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Documenting Hudson Valley Ruins

TARRYTOWN, N.Y. — Tarrytown native Rob Yasinsac has a long history of documenting old, run-down buildings.

When he was still in high school, Yasinsac would take walks on the old Croton Aqueduct and see remnants of estates behind Lyndhurst and Sunnyside.

Curious about what they were, he photographed them and compared them to images in books that his photography teacher had lent him about Hudson Valley Architecture.

“I had the modern-day pictures and the historic images and I was able to piece the story of what used to be there,” he said.

He’d continue photographing old buildings near Lyndhurst, taking some of the last photographs of two buildings named Pinkstone and Graystone before they were demolished.

“These buildings are disappearing without anybody knowing or caring about them or even documenting them except for me and maybe a few others,” he said. “I wanted to go out and take more pictures of them.”

Yasinsac is one of the co-founders of Hudson Valley Ruins , a website dedicated to documenting historical buildings that have been neglected, abandoned or are threatened with demolition. Yasinsac runs the site in his spare time with Tom Rinaldi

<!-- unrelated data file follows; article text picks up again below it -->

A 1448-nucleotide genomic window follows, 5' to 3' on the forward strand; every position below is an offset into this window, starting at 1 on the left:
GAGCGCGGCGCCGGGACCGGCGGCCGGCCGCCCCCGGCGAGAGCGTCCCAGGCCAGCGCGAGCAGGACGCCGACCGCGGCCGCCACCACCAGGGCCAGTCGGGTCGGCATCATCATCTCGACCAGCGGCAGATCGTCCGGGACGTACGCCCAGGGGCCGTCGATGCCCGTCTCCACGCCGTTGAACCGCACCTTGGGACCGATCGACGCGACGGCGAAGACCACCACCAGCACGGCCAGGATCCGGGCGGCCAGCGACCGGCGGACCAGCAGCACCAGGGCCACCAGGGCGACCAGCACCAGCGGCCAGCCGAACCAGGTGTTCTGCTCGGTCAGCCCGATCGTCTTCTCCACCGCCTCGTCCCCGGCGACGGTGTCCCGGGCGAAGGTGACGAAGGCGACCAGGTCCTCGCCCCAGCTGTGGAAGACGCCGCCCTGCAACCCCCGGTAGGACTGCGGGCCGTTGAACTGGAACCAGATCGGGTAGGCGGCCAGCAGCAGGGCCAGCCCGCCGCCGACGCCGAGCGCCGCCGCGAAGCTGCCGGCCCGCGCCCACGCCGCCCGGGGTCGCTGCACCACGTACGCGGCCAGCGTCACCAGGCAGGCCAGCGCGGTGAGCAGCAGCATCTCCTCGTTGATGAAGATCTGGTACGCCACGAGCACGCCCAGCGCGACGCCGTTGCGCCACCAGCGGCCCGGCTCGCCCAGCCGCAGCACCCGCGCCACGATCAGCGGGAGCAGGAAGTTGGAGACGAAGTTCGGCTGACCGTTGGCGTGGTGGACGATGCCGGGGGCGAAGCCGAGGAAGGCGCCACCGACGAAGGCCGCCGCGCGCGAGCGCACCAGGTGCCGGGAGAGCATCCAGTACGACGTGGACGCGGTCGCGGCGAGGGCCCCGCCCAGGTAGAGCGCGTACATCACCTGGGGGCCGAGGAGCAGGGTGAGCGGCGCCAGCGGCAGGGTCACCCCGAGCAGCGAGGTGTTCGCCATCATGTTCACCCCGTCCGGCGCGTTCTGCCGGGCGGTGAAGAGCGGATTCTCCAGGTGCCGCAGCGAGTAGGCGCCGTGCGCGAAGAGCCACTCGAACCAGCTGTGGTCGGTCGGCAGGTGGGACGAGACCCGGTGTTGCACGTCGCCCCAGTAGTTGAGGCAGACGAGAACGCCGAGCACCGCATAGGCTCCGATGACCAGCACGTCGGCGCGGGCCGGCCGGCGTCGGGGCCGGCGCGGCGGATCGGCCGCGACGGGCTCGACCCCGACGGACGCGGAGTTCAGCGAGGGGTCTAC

During the day, Yasinsac works as the site manager of the Philipsburg Manor restoration in Sleepy Hollow. Yasinsac also works to save historical buildings that developers want to tear down.

Yasinsac was part of a group of people who tried unsuccessfully to have Yonkers’ Boyce Thompson Institute for Plant Research declared a landmark. He said it looked like the building was going to be redeveloped, but then the city gave the developer approval to tear it down.

“It was not declared a landmark, but the developer hasn’t proceeded with it one way or another,” Yasinsac said. “The building is still there. Maybe if we hadn’t said anything, he would have gone ahead, I don’t really know. But it’s nice to think that perhaps we did have an impact and that people might consider a use for that building.”

Yasinsac said public support for restoring and preserving historical buildings is mixed.

Some buildings, such as Tarrytown’s old Village Hall, were demolished instead of repurposed. Other buildings, such as the Irvington Public Library, have been restored or repurposed. Irvington’s Public Library was once a vacant factory and office.

“I think once people see that, they say ‘Oh, that’s a great thing. There should be more of it.’ But people have a hard time trying to get past the broken windows or spray paint,” he said. “They see little things like that and think you should tear a building down, but a few cosmetic effects don’t affect the building on a whole.”

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